No Match Found
In our PwC Customer Loyalty Executive Survey 2023, 63% of executives told us that their companies increased loyalty budgets during the last planning cycle. On average, that was about 5% of total revenue. Depending on your company’s size, that could be between $5 million and $250 million annually. Wouldn’t you like to be more certain you’re getting your money’s worth?
Compared to what consumers told us, many businesses misunderstand consumer behavior in three key areas of the customer experience: how they define loyalty, when it’s won and where it’s lost.
Executives define loyalty much more broadly than consumers. Fifty percent of executives think subscribing to a product or service is indicative of brand loyalty, but just one consumer in five thinks that’s the case. Meanwhile, 43% of executives report using customer satisfaction scores as a measure of loyalty, but only a quarter of customers say providing feedback is a show of loyalty.
There is some alignment, however. Just over half of both groups (52%) agree that recommending a brand to their family or friends is a sure sign of loyalty.
“Consumers today are thinking much more about the choices they have and they choose to do business with brands whose values align with them.”
Executives underestimate how much the quality of their offerings foster customer loyalty — estimating it at just 23%. They also overestimate how much good customer service factors into that equation, as well as several other key points in their relationships with customers.
Customers, however, tell us that their loyalty is won in the early stages of a relationship. Nearly half (46%) point to when they use a product or service and like the quality. Another 20% say it’s during online or in-person shopping and 5% more say it happens as early as when they start researching products — that’s a quarter of customers making a decision before even purchasing a product.
There’s also a disconnect on why brands lose customers, revealing what we call the “price-experience gap.” Executives think the top reasons they lose customers are price-related — prices went up or discounts ended (37% of respondents) or another brand offered lower prices (33%). Compare that to just 17% and 11% of consumers.
Instead, a consumer’s top reason for leaving a brand is typically related to experience — 37% say it’s because they had a bad experience with the product or service itself (compared to only 26% of executives) and that number is even higher among younger generations.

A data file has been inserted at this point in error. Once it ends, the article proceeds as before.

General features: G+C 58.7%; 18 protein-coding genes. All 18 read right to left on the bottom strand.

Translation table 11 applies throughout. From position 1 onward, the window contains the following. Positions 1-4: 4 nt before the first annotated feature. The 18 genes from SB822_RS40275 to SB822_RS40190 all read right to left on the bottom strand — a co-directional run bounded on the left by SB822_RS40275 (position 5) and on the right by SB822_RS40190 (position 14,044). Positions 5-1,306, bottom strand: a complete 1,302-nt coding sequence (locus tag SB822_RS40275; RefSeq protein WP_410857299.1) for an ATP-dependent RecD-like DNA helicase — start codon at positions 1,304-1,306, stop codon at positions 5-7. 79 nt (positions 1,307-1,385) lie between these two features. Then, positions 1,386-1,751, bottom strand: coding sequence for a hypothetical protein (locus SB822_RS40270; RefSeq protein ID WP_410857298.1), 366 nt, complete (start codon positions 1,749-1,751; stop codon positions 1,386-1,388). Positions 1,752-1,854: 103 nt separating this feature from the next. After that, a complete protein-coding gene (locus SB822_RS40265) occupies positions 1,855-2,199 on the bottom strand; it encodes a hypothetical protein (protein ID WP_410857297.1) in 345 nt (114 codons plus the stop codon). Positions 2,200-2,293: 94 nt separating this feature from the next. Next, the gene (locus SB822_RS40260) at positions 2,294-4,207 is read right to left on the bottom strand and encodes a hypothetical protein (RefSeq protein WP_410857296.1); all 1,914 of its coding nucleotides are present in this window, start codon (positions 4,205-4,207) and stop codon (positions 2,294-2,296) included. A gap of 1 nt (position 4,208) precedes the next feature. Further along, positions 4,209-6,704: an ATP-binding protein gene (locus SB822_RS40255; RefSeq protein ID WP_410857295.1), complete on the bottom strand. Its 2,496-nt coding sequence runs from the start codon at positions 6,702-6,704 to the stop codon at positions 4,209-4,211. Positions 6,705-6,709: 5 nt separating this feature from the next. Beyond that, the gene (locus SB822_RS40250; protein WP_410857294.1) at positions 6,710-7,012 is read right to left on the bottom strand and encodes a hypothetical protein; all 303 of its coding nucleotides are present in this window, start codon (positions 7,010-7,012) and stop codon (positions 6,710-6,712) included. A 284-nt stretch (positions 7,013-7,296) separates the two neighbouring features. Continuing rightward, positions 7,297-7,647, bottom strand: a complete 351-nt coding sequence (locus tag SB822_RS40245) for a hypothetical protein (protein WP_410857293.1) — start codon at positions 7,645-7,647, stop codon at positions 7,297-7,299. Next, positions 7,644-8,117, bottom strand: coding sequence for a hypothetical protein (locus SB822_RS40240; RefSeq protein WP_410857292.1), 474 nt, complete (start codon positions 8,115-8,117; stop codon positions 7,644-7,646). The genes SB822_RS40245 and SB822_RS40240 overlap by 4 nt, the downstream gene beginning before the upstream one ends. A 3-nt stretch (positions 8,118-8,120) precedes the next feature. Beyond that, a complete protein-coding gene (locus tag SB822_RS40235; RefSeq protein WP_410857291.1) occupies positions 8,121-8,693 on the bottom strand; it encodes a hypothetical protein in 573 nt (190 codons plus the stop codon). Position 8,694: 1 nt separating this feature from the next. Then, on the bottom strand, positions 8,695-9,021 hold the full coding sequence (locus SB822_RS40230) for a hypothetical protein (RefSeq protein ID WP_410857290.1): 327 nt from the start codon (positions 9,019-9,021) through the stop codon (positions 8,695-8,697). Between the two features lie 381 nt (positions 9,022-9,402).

But don’t start pivoting to social media just yet. Seventeen percent of executives think a friend or social media recommendation would sway customers to different brands, but just 2% of consumers say that affects their loyalty. Meanwhile, nearly a fifth of consumers (18%) are willing to stop buying from a brand as part of a boycott or to support a social issue they feel strongly about, but only 11% of executives think of it as a loss leader.
There appears to be consensus on the top drivers of brand loyalty. Getting a good value for the price and quality, reliability and consistency are the most cited concerns by both executives and customers by a large margin.
That said, executives overestimate how much consumers value most secondary drivers by a good 10-18 percentage points. For example, only 8% of consumers say they keep buying from a brand because of a personalized experience, yet 26% of executives think of that as a key loyalty driver.
These drivers still matter to customers, but to varying degrees among demographics. Baby boomers are more likely to value friendly customer service and getting the most value for their money, while Gen Z and millennials are more likely to favor fast service or find it too complicated to switch to other brands.
Top suggestions from executives were adding more discounts or rewards and improving user experience or flexibility. While many executives expressed confidence in their existing loyalty programs, only about 8% said they wouldn't or couldn’t think of something they’d want to improve.
Don’t miss an opportunity to help drive incremental growth. Other industry leading loyalty programs are likely doubling down on their own strategies, meaning if you’re not investing, you could be falling behind.